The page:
Brooks Bank

13.00

1256

30

Gardner

12.30

1435

36

Laysan

19.90

1818

37

Northampton

26.60

1841

50

Pearl &

Hermes

20.60

2291

52

Midway

27.70

2432

57

unnamed 2

28.00

2600

63

unnamed 3

27.40

2825

65

Colahan

38.60

3128

65a

Abbott

38.70

3280

67

Daikakuji

42.40

3493

69

Yuryaku

43.40

3520

72

Kimmei

39.90

3668

74

Koko

48.10

3758

81

Ojin

55.20

4102

83

Jingu

55.40

4175

86

Nintoku

56.20

4452

90

Suiko 1

59.60

4794

91

Suiko 2

64.70

4860

One of

the most effective and easiest ways to analyze data is to graph them, so the

first step in our analysis will be to graph the data. You’ve been provided with

graph paper. Graph the age on the X axis (the one on the bottom) and the

distance from the hot spot on the Y axis. (10 points)

Once

you’ve graphed your points draw one straight line that goes through your

‘cloud’ of points. Don’t try to ‘connect the dots’ draw one straight line with

about half your points above and about half your points below the line. It

doesn’t need to be perfect just one straight line that approximates your data.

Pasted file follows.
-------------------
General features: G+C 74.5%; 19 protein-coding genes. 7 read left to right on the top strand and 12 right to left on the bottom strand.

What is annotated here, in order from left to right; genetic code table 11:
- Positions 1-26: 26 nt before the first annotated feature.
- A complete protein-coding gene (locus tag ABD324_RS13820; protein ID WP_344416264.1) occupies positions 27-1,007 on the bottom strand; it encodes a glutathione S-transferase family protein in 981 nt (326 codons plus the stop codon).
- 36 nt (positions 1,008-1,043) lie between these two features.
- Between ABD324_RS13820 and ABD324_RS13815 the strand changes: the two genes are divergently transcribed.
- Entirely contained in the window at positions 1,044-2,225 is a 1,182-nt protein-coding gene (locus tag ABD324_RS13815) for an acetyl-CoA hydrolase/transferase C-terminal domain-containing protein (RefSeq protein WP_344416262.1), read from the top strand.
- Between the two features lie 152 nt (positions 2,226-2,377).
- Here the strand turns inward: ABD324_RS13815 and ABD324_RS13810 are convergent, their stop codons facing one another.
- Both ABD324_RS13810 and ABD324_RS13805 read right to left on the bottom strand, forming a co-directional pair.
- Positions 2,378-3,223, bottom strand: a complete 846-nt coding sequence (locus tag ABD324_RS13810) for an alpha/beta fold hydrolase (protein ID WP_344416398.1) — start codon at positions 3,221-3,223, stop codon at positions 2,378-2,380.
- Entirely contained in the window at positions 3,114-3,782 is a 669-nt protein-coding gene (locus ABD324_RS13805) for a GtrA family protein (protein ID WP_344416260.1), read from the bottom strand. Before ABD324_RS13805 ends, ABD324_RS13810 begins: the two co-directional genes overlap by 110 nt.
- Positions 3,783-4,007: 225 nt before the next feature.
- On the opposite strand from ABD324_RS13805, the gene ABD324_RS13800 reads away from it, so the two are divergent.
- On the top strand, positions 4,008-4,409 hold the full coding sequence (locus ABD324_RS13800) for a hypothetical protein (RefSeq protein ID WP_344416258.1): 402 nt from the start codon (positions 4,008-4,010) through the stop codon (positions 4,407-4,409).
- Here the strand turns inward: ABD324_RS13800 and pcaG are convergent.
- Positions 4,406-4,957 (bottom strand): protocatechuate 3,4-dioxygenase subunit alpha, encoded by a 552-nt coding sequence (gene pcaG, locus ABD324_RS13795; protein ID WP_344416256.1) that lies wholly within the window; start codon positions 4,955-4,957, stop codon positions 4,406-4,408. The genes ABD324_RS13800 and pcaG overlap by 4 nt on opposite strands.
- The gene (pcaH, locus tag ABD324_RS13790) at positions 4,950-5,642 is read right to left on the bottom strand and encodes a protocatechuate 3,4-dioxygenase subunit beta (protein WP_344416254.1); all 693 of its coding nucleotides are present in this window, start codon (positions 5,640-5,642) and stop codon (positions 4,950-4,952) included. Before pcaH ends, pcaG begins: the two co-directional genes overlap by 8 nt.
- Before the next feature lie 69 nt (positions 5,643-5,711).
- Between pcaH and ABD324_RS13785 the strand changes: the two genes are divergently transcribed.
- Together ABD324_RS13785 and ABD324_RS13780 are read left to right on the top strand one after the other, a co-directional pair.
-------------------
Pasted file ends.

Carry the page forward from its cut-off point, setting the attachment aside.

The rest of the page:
(5 points)

The

slope of this line is the average speed that the Pacific plate has been moving

over the past 65 million years or so. So let’s calculate the slope of the line.

The slope of a line equals the change in y divided by the change in x for two

points. Even though your line might not go through them it’s easiest to use the

first and last points to do this so look at the data chart and fill in the

appropriate numbers and subtract.

Volcano 91 Suiko 2

age (x) ____________Ma, Distance (y) ____________ km (4 points)

Volcano 1 Kilauea

age (x) ____________ Ma, Distance (y) ____________ km (4 points)

Difference in the x

values ____________ Ma. Difference in the y values ____________ km (4 points)

(Subtract the two numbers above the blanks)

Now divide the

difference in y by the difference in x:

____________km / ____________Ma=____________

km/Ma (4 points)

convert km/Ma to

cm/yr (like you did in question # 4)

Speed of the

Pacific tectonic plate ____________ cm/yr (2 points)

Now that we’ve done

speed, let’s do direction. Look at the map below.

Note that there is

a bend in the seamount chain (labeled bend). The Daikakuji seamount is located

right at the bend.

How

long ago did the bend happen? _________ million years ago (hint: you have a

data set that includes Daikakuji) (3 points)

Keeping in mind how plates move over hot

spots, what direction was the Pacific plate

moving

between the formation of Meiji and

Daikakuji? ________________ (3 points)

What direction has the Pacific plate been

moving since the formation of Daikakuji?

______________ (3 points)

So there you are,

you just used real geoscience data to do what real geoscientists do, you

calculated the speed and direction of a tectonic plate.

Turn the word file

with your answers into the drop box. Photograph or scan the graph name it with

your name and turn it in to the drop box as well.